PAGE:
More thoughts on Charter Punditry & Declarations of Certainty

I’m a little late in pouncing on this one. JerseyJazzMan beat me to the punch with some relevant points.  A short while back, the Wall Street Journal posted an op-ed by Deborah Kenny, CEO of New York based charter chain Harlem Village Academies. Kenny’s op-ed purported to explain why charter schools are successful.  Of course, we could spend all day on that contention alone, since it is relatively well understood that charter results have been mixed at best. Indeed, I have explained in my published work and in blog posts that the track record for certain charter chains and in certain settings seems stronger than in others.

Here is how Deborah Kenny explained why charters succeed (implicitly where traditional public schools do not):

Critics claim that charter schools are successful only because they cherry-pick students, because they have smaller class sizes, or because motivated parents apply for charter lotteries and non-motivated parents do not. And even if charters are successful, they argue, there is no way to scale that success to reform a large district.

None of that is true. Charters succeed because of their two defining characteristics—accountability and freedom. In exchange for being held accountable for student achievement results, charter schools are generally free from bureaucratic and union rules that prevent principals from hiring, firing or evaluating their own teams.

As is par for the course of late in such arguments, Kenny’s chartery punditry is completely void of any data or contextual information that might provide insights as to why, or even whether charter schools “succeed.” Yet, while bafflingly void of substantiation, Kenny’s punditry is disturbingly decisive & hyper-confident.

It is yet another case of declaring to know absolutely what we absolutely don’t know!

For the moment, let’s accept Kenny’s proposition that at least in New York City, many charter schools affiliated with high profile management organizations have posted solid test scores (not entirely the case… but let’s accept that proposition…).

So then, let’s compare New York City charter schools from these CMO chains to traditional public schools in the city on a handful key parameters – a) how much they spend and b) which kids they serve – each relative to the schools which they supposedly far outshine.  These are things that actually matter. Now… if they do spend the same as NYC traditional public schools and serve similar student populations, we might be able to make the case that their “success” is a function of something different that they are doing with the same dollar – more bang for the buck. A relevant question… but a hard one to distill. But, if they serve very different student populations, then it’s even harder to distill what the heck is really going on.[1]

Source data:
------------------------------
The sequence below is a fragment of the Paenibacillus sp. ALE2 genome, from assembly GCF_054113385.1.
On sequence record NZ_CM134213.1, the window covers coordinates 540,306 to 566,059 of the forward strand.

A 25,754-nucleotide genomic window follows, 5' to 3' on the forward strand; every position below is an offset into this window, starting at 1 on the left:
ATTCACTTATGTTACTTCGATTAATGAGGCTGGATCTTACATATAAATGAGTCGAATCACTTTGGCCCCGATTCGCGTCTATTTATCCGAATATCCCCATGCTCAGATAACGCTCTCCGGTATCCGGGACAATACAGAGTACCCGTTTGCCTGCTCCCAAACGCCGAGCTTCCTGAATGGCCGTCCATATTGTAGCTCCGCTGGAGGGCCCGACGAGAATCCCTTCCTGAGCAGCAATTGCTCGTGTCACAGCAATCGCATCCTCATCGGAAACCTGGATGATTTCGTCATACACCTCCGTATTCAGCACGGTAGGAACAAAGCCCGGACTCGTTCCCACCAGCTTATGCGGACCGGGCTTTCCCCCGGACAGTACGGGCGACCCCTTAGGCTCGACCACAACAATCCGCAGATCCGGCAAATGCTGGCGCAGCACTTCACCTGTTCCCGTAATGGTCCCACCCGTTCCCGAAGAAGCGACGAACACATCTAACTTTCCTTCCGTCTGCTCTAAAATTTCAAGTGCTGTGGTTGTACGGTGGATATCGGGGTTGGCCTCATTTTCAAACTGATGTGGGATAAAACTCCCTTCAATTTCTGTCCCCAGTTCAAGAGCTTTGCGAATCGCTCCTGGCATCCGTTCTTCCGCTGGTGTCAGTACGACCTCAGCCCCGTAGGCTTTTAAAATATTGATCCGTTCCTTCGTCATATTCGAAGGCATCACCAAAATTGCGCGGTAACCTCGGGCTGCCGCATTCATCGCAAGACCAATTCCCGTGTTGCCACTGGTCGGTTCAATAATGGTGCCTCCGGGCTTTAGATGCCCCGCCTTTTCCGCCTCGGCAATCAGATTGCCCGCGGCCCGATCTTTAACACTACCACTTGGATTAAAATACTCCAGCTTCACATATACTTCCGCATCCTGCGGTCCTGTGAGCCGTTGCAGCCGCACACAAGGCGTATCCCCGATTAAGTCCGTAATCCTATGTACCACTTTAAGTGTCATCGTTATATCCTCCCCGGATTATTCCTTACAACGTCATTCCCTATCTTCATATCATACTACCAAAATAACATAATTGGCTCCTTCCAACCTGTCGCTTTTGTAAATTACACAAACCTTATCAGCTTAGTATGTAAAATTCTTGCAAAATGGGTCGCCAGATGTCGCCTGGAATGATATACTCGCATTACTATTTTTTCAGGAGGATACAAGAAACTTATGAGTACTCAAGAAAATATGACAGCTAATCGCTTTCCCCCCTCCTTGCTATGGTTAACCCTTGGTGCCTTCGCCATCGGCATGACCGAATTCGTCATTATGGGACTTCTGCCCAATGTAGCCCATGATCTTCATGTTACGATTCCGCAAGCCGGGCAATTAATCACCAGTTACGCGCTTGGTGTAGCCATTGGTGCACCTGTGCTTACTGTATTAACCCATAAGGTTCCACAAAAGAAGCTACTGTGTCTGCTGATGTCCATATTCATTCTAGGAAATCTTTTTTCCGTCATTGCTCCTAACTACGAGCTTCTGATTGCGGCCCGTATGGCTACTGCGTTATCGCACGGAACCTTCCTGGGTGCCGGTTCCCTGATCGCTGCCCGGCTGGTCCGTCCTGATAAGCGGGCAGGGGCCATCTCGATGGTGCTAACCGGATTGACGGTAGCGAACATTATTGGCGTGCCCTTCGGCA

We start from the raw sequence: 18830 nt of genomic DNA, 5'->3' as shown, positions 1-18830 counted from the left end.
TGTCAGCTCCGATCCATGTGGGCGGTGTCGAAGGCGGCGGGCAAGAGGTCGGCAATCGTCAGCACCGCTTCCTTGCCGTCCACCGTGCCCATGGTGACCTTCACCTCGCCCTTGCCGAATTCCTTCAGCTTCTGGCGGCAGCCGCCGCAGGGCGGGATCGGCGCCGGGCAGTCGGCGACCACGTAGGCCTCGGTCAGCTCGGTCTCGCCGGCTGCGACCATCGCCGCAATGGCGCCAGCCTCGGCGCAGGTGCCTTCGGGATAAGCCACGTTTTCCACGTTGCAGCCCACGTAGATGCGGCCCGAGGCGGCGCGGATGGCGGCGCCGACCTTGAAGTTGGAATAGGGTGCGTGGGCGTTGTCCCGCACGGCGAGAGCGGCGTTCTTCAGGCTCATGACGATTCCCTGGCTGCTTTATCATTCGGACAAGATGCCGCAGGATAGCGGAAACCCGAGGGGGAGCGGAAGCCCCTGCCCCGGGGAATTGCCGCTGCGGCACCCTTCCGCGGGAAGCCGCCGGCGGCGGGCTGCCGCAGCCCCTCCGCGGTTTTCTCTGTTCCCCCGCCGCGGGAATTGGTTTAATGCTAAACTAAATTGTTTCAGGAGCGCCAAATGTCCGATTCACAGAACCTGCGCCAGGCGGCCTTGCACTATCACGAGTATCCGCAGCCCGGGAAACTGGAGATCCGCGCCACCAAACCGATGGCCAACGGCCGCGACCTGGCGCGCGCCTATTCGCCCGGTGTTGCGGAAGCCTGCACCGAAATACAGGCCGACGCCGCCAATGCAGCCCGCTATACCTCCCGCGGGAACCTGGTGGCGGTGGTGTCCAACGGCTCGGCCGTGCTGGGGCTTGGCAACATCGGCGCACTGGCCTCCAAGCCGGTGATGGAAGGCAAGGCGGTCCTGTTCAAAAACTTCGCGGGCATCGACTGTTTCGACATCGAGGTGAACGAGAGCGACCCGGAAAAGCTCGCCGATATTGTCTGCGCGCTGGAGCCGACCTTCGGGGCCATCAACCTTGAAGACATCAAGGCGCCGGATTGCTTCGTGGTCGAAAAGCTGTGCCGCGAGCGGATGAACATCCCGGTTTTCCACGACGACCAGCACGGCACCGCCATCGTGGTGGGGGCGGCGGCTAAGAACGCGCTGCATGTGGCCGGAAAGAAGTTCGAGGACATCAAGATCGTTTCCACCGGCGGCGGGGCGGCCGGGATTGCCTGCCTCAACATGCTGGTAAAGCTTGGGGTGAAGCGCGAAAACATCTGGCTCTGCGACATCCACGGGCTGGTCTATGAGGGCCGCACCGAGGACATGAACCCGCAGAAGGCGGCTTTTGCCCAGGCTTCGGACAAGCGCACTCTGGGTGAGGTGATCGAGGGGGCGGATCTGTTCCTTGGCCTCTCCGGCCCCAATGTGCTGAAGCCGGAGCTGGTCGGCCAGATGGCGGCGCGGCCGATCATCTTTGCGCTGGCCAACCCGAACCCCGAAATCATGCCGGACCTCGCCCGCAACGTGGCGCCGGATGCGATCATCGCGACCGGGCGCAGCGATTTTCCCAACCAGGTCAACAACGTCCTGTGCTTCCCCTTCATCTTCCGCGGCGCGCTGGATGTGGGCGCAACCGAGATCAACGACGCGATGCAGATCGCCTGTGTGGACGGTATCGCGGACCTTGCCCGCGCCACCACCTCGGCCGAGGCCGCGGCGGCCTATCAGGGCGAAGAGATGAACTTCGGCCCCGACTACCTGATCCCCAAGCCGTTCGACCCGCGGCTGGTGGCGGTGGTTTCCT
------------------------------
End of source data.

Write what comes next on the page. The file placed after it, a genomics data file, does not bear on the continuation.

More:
Further, if they are outspending NYC public schools that do serve similar populations, their access to resources may be what allows them to do different stuff… which may then explain their supposed “success.”  It would certainly be hard to make the above claims without looking at any of this, wouldn’t it?

So, here’s the stat sheet:

For each of these comparisons I have used a three year panel of data on NYC Charters schools and all NYC traditional public schools, from 2008 to 2010. To compare spending, I have used the estimates generated in our recent report on charter school spending:

  • Baker, B.D., Libby, K., & Wiley, K. (2012). Spending by the Major Charter Management Organizations: Comparing charter school and local public district financial resources in New York, Ohio, and Texas. Boulder, CO: National Education Policy Center. Retrieved [date] from

Further discussion of the spending comparisons for NYC can be found here:

In short, each of these charter chains spends more per pupil than NYC public schools that serve similar student populations. Some, like KIPP and UnCommon schools spend a lot more!

Further, when compared against same grade level schools citywide, each of these charter chains serves fewer children with disabilities (and I lack data on the type of disabilities, which may also matter).

Finally, when compared against same grade level schools in the same zip code, each of these charter chains serves far fewer low income children and FAR fewer children with limited English language proficiency.

These substantive differences in resources and student populations make it difficult if not impossible to assert that these charter school chains operating in New York City have somehow identified a magic formula for success that is neither resource dependent nor dependent on serving very different student populations than city district schools.